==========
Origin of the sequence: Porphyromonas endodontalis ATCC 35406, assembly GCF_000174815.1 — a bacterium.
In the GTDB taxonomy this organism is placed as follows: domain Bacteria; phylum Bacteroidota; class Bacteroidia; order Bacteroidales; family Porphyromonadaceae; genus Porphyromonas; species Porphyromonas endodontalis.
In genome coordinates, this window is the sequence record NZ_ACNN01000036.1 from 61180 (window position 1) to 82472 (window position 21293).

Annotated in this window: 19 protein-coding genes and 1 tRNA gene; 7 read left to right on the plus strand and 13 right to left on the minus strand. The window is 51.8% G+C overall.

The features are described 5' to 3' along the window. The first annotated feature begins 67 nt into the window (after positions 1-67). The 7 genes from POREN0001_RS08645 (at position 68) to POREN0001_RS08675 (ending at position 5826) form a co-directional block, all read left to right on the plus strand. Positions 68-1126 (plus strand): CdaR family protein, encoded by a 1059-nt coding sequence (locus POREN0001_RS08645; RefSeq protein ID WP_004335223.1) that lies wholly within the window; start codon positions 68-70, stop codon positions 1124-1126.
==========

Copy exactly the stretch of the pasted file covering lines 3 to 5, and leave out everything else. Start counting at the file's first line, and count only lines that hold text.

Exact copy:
In genome coordinates, this window is the sequence record NZ_ACNN01000036.1 from 61180 (window position 1) to 82472 (window position 21293).

Annotated in this window: 19 protein-coding genes and 1 tRNA gene; 7 read left to right on the plus strand and 13 right to left on the minus strand. The window is 51.8% G+C overall.

The features are described 5' to 3' along the window. The first annotated feature begins 67 nt into the window (after positions 1-67). The 7 genes from POREN0001_RS08645 (at position 68) to POREN0001_RS08675 (ending at position 5826) form a co-directional block, all read left to right on the plus strand. Positions 68-1126 (plus strand): CdaR family protein, encoded by a 1059-nt coding sequence (locus POREN0001_RS08645; RefSeq protein ID WP_004335223.1) that lies wholly within the window; start codon positions 68-70, stop codon positions 1124-1126.